Photo by Red


red head red head assets.rebelmouse.io


Today's "Take Our Kids To Work Day," which made me think about how incredibly lucky we were that Daddy worked from home. Every day was take your kid to work day!


Black's Head Black assets.rebelmouse.io


Yes, back then, many people had home offices, but they were typically separate from the house. For example, doctors and dentists whose practices were in extensions on their house. But, I also remember when Daddy worked in a "real" office.


red head red head assets.rebelmouse.io


Well, my memory is of Daddy working in his office in the basement. I'd come home from school, open the door to the basement, and shout down that I was home. Then, even before getting a snack, I'd go downstairs, plop down in the wooden chair in the corner of his workroom, and tell him all about my day.


Black's Head Black assets.rebelmouse.io


Even when Daddy worked at a corporate office in New York City and commuted on the Long Island Rail Road, getting home just in time for dinner, that never stopped him from immediately asking about my day. No matter how tired he might be, he was always genuinely interested in everything and anything I wanted to discuss.


Red's Head assets.rebelmouse.io


I never remember Daddy being tired, he was always present and engaged. I can remember asking him questions about his drafting table, the blueprints, and what he did, but it seemed based on math which was never my strong suit, so not much of it stuck with me.

Black's Head Black assets.rebelmouse.io


He was a professional engineer (PE) specializing in HVAC (heating, venting, air-conditioning), and I can remember thinking that his blueprints looked like abstract artwork. They were so incredibly precise. Just like his handwriting.


Red's Head assets.rebelmouse.io


That precision, along with his compassion, would've made him a great surgeon. I remember asking him why he never pursued that dream, and he explained that after serving in World War II he didn't want to put his life on hold to spend years becoming a doctor. But for purely selfish reasons, I'm glad he didn't because I loved growing up with him in the house.


Black's Head Black assets.rebelmouse.io



I think he loved it, too. He quit his job in the City, which was a leap of faith because he gave up a steady income and job security, all for the sake of having quality time with his family. And, being his own boss, which meant a lot to him.


Red's Head assets.rebelmouse.io



I think most people, if they could, would like to be their own boss. You still have to work incredibly hard, maybe even harder, but you do have more flexibility. I learned that from Red & Black, although I'd argue you're my boss.


Black's Head Black assets.rebelmouse.io



Working for yourself or your own company is very different from working for others. Years later, I learned that Daddy went out on his own not just to have more time with us, although that was very important to him, but because he realized he was not a "company man". Making recommendations based on what was best for the company went against his "Honest Abe" approach of making recommendations based on what was best for the client, and then doing them the right way, not necessarily the most profitable way.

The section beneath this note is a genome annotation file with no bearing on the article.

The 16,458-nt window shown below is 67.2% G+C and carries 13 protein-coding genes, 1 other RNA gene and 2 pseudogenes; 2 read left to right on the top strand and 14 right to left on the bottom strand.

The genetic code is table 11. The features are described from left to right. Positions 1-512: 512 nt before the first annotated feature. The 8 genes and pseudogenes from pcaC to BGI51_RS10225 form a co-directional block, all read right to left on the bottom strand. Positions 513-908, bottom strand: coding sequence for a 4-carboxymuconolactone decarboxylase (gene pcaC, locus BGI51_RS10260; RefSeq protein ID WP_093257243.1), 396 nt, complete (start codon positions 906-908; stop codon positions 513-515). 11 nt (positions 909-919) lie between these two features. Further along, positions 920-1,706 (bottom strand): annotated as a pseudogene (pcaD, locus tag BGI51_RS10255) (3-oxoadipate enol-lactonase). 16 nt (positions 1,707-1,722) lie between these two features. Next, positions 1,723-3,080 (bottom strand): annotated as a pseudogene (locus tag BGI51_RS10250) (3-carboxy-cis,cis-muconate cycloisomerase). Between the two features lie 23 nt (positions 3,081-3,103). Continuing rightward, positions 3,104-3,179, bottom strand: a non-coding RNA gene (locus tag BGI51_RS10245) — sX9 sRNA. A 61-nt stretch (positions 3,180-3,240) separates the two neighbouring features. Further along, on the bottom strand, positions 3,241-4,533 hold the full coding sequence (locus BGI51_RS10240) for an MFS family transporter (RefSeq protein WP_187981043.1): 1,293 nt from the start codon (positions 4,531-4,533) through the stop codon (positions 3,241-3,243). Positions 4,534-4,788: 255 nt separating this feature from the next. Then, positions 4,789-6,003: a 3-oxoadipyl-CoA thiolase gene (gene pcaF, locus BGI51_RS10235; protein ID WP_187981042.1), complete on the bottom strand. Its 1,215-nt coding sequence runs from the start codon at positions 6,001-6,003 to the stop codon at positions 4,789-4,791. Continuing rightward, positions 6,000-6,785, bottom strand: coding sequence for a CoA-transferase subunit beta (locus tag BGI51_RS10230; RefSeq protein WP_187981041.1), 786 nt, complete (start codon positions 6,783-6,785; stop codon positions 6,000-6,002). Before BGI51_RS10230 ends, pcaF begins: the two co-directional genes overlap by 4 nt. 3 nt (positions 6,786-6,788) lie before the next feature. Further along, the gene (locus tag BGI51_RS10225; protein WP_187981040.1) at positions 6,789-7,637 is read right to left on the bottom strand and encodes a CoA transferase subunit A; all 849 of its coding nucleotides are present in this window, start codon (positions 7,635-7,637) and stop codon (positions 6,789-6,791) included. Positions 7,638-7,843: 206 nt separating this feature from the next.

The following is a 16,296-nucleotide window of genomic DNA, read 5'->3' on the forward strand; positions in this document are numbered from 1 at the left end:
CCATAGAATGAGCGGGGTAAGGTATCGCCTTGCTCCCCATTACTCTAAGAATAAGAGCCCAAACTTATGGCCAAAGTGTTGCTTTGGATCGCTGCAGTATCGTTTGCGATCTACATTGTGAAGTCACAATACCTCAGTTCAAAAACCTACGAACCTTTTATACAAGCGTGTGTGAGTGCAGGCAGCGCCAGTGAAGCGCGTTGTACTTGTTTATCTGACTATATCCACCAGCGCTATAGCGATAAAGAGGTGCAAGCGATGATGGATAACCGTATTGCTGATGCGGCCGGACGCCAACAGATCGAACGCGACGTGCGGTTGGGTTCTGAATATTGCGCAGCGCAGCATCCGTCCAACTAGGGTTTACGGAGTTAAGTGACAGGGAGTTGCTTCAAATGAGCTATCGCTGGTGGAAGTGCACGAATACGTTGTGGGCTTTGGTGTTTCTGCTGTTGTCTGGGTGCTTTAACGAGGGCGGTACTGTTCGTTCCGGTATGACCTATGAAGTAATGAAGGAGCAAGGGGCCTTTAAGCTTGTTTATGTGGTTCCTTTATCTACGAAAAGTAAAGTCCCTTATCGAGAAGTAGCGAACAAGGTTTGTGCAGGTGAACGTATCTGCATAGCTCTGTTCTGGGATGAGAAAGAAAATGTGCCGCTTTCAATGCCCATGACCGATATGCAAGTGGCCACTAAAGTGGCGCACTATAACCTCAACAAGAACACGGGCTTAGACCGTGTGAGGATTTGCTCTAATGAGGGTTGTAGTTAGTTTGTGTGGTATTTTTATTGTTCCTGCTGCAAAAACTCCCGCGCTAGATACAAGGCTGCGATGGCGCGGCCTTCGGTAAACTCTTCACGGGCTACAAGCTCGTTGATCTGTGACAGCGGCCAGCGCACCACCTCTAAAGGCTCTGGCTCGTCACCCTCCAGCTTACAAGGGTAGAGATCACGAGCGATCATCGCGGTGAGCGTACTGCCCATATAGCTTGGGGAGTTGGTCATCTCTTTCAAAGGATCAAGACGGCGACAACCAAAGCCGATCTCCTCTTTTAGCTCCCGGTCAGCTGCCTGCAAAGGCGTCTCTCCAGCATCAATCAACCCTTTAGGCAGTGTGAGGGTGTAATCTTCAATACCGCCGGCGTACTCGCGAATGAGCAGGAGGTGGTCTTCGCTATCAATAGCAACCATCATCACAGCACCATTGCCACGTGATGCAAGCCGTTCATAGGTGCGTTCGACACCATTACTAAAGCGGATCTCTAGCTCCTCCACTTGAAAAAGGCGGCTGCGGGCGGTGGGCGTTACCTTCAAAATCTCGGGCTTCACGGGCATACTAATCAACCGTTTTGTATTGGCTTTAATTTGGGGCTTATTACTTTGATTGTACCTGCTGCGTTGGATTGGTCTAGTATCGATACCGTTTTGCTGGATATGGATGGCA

Red's Head assets.rebelmouse.io



I never knew that! Although I'm not surprised. But regardless of his reasons, I'll always treasure my memories of the simple times of just chatting away with him while he worked. Can I remember what we said? No. But I can remember the feelings surrounding those conversations. Love, patience, interest, humor. Everything that made Daddy, well, Daddy.

Photo of Red's beloved stuffed sheep

Photo by Red

I've always loved stuffed animals. And the softer and plusher, the better. They're like family. Only, in some ways, better, but I won't go down that road. Not today, anyway. Some children outgrow their love for stuffed animals (or do they just stopping admitting it?), but not me. And although I've stopped adding to my collection over the years (ok, make that decades), there are always those favorite ones that are loved just a little bit more, squeezed a little tighter, hugged a little longer.

Keep Reading ... Show less
Photo by Walik on iStock


Red's Head assets.rebelmouse.io


It's funny. When the New York Islanders were in the semi-finals of the Stanley Cup, your post about how ice hockey brought back warm memories of you and Daddy, brought back a vivid memory for me, too.


Black's Head Black assets.rebelmouse.io


I have never known you to be interested in ice hockey. Full stop. Or, should that be "full hockey stop"?


Red's Head assets.rebelmouse.io


Cute. And although we both skated as kids, and Daddy tried teaching me the hockey stop, I never could do it. But my memory has nothing to do with professional ice hockey or even skating. Instead, it's how you handled a bunch of high school ice hockey players.
Keep Reading ... Show less
Photo by Dave Phillips on Unsplash

I'm not sure where they come up with these "holidays" but today's National Creative Ice Cream Flavors Day … although I can't remember the first time I had a creative ice cream flavor. Growing up on Long Island in the 1960s, my ice cream memories are of your traditional flavors bought in non-descript half-gallon rectangle cartons (not even tubs) from the grocery store. Or, as a special treat or celebration, a coffee ice cream soda (not sure you'd consider "coffee" a "creative flavor") at Krisch's in downtown Massapequa, Long Island (it's still there!). Occasionally, I'd get an ice cream sundae at Friendly's, but I wasn't overly creative – vanilla ice cream, chocolate sauce, whipped cream, and extra cherries.

Keep Reading ... Show less